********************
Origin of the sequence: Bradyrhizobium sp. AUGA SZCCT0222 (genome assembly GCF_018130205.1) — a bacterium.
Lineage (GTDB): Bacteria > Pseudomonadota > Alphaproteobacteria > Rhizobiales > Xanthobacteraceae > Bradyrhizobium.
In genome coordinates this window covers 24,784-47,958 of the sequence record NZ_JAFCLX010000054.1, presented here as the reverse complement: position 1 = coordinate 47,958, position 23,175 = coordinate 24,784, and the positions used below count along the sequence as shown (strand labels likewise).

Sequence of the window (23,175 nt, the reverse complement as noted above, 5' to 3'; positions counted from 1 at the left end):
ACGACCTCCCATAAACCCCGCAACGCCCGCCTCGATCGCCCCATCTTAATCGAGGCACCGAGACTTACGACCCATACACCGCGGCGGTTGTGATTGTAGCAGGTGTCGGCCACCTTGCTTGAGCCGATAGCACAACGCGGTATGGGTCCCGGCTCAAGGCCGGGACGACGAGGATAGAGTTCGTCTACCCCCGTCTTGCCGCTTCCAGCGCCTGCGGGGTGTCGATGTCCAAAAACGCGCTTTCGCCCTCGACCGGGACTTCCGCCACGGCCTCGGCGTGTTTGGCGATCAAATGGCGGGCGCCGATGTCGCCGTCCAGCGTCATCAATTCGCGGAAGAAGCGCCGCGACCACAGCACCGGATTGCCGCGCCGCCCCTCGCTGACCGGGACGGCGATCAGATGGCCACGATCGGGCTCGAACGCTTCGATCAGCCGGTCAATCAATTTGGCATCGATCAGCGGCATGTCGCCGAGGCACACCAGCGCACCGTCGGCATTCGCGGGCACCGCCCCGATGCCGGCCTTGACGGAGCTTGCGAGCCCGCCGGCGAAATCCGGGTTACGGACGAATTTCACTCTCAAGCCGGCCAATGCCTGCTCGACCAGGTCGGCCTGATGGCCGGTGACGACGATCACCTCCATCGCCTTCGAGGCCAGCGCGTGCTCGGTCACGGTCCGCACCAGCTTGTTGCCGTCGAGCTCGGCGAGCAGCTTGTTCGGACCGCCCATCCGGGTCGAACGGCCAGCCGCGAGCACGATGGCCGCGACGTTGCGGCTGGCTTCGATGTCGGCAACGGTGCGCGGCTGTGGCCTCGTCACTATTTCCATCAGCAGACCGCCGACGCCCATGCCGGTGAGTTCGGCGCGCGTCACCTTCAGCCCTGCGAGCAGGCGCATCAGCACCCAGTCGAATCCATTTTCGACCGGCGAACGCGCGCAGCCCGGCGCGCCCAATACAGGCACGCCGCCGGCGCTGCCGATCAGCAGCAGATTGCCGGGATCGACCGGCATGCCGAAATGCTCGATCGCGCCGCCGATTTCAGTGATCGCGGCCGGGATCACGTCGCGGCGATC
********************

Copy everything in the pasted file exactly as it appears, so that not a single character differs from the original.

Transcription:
Origin of the sequence: Bradyrhizobium sp. AUGA SZCCT0222 (genome assembly GCF_018130205.1) — a bacterium.
Lineage (GTDB): Bacteria > Pseudomonadota > Alphaproteobacteria > Rhizobiales > Xanthobacteraceae > Bradyrhizobium.
In genome coordinates this window covers 24,784-47,958 of the sequence record NZ_JAFCLX010000054.1, presented here as the reverse complement: position 1 = coordinate 47,958, position 23,175 = coordinate 24,784, and the positions used below count along the sequence as shown (strand labels likewise).

Sequence of the window (23,175 nt, the reverse complement as noted above, 5' to 3'; positions counted from 1 at the left end):
ACGACCTCCCATAAACCCCGCAACGCCCGCCTCGATCGCCCCATCTTAATCGAGGCACCGAGACTTACGACCCATACACCGCGGCGGTTGTGATTGTAGCAGGTGTCGGCCACCTTGCTTGAGCCGATAGCACAACGCGGTATGGGTCCCGGCTCAAGGCCGGGACGACGAGGATAGAGTTCGTCTACCCCCGTCTTGCCGCTTCCAGCGCCTGCGGGGTGTCGATGTCCAAAAACGCGCTTTCGCCCTCGACCGGGACTTCCGCCACGGCCTCGGCGTGTTTGGCGATCAAATGGCGGGCGCCGATGTCGCCGTCCAGCGTCATCAATTCGCGGAAGAAGCGCCGCGACCACAGCACCGGATTGCCGCGCCGCCCCTCGCTGACCGGGACGGCGATCAGATGGCCACGATCGGGCTCGAACGCTTCGATCAGCCGGTCAATCAATTTGGCATCGATCAGCGGCATGTCGCCGAGGCACACCAGCGCACCGTCGGCATTCGCGGGCACCGCCCCGATGCCGGCCTTGACGGAGCTTGCGAGCCCGCCGGCGAAATCCGGGTTACGGACGAATTTCACTCTCAAGCCGGCCAATGCCTGCTCGACCAGGTCGGCCTGATGGCCGGTGACGACGATCACCTCCATCGCCTTCGAGGCCAGCGCGTGCTCGGTCACGGTCCGCACCAGCTTGTTGCCGTCGAGCTCGGCGAGCAGCTTGTTCGGACCGCCCATCCGGGTCGAACGGCCAGCCGCGAGCACGATGGCCGCGACGTTGCGGCTGGCTTCGATGTCGGCAACGGTGCGCGGCTGTGGCCTCGTCACTATTTCCATCAGCAGACCGCCGACGCCCATGCCGGTGAGTTCGGCGCGCGTCACCTTCAGCCCTGCGAGCAGGCGCATCAGCACCCAGTCGAATCCATTTTCGACCGGCGAACGCGCGCAGCCCGGCGCGCCCAATACAGGCACGCCGCCGGCGCTGCCGATCAGCAGCAGATTGCCGGGATCGACCGGCATGCCGAAATGCTCGATCGCGCCGCCGATTTCAGTGATCGCGGCCGGGATCACGTCGCGGCGATC